NTIMBWE MPAMBA, a 33-year-old Zambian living in Johannesburg, was born with HIV but only informed of his status in 2004. He told the Daily Vox about his journey of being diagnosed with HIV and how a positive attitude helped him find purpose in life.
HIV has been part of me for 33 years. Having been born with it, I didn’t know much about it growing up. I can’t say it didn’t affect me because there were sports and other things I couldn’t do that kids my age then were involved in. All I knew was that I was different from them.
My family relocated to South Africa in 1992 and relocation was the best thing that ever happened to me as it opened new doors to me.
I was first diagnosed with the HIV in 2004 after my mother’s death. At that time, I couldn’t believe it and I had so many questions as I was not sexually active at the time. That was the time I started experiencing different illnesses and my health was beyond redemption. I didn’t think I was ever going to make it after all those illnesses, but I pulled through.
After my mother’s death, life was never the same again. Everything became distorted and as much as support was there, it couldn’t compare to hers.
In 2005, I was initiated on the antiretroviral treatment that has been part of my life since then. At that time, my CD4 count started dropping drastically but the treatment helped me regain my healthy lifestyle. At first, I thought it was a normal disease until it was explained to me and reality started to hit me. I then realised that I will have to rely on medication for the rest of my life but it was a shock that made me see the value of life at another level.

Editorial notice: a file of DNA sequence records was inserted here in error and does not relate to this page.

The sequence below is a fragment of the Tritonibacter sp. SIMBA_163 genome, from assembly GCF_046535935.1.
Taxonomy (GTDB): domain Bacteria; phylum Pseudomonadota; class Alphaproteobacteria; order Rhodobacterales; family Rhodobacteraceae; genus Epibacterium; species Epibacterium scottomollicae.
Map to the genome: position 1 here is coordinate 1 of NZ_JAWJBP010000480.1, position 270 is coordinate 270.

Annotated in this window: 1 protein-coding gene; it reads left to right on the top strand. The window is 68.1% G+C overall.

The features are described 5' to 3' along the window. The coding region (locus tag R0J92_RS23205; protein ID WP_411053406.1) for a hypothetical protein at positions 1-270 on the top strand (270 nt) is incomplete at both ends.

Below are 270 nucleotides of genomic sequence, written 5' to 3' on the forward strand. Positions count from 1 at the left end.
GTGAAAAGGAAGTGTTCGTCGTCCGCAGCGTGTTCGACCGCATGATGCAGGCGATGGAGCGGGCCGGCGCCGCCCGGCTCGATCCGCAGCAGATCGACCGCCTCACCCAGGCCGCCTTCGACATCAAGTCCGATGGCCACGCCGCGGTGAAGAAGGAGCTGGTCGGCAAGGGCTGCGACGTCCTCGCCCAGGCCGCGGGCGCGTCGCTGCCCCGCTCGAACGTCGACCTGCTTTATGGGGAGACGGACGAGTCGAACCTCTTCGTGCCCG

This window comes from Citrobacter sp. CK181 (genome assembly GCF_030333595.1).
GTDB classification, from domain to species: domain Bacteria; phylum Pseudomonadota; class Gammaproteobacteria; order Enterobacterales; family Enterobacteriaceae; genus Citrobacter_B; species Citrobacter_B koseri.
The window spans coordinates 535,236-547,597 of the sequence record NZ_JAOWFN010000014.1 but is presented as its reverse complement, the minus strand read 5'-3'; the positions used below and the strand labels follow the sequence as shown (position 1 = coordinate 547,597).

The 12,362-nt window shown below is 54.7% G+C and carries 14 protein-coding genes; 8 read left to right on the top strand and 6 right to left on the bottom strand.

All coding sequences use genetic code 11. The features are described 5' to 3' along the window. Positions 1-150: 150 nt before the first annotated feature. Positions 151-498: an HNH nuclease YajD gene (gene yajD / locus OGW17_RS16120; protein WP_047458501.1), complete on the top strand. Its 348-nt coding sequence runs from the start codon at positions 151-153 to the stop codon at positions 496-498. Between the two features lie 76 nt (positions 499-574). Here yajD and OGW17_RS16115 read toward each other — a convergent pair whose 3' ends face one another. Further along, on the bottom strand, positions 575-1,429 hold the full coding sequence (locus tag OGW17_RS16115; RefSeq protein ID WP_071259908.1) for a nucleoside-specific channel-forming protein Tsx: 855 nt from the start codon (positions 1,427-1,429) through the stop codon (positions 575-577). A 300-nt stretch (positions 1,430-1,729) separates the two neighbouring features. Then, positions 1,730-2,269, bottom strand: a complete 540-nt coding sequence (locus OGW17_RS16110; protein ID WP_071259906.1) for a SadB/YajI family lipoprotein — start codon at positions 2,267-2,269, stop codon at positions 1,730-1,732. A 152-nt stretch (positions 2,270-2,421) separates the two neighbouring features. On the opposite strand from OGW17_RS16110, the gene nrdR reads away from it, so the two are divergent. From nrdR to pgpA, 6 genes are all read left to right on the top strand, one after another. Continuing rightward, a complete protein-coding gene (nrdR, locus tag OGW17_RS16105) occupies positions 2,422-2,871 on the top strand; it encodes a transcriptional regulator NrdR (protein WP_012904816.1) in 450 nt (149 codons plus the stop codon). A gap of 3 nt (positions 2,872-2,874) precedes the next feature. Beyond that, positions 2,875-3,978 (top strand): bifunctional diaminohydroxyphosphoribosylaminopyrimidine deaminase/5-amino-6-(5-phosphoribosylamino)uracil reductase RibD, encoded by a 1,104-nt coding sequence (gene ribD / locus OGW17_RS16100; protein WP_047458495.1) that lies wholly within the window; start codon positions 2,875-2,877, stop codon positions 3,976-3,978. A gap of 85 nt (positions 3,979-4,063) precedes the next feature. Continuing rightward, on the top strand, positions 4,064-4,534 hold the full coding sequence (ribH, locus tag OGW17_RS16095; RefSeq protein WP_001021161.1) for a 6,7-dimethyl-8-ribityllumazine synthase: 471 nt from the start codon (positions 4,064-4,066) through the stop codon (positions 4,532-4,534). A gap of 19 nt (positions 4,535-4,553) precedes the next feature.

My family had kept it a secret that I was born with it until a family relative told me in 2012 that I was actually born with it. I have dealt with different emotions. I have been depressed and asked questions that any normal person in my position would ask such as, “why me?”. But I have risen above the disease with a positive mind and attitude.
When I first came out in public about my status, everyone saw me as a legend and it was unbelievable. With all that I went through, my goal is to become an inspiration to the youth living with HIV and the children who face rejection from their communities. I want to be there for those who are going through what I went through and prove to them that HIV shouldn’t determine them.
I would have loved being part of the AIDS Conference 2016 that will be held in Durban. I believe that sharing my life story there would have given hope to a number of people. I really wish I could find a sponsor for my trip to Durban for the conference.
There are people who are living with HIV but haven’t accepted that because of fear. I would like to assure those people that HIV is just another phase in life that we shall all overcome with positivity. It really breaks my heart knowing that there is still so much stigma and hatred for people living with HIV. Being HIV-positive is a lifestyle and not a death sentence or a curse. People need to realise that it is not a taboo.
I am currently writing a book which reflects on my life and struggles. I hope that it will give people meaning to life and help them overcome their fears. Having been born and living with HIV for so many years, I believe I have a story to tell.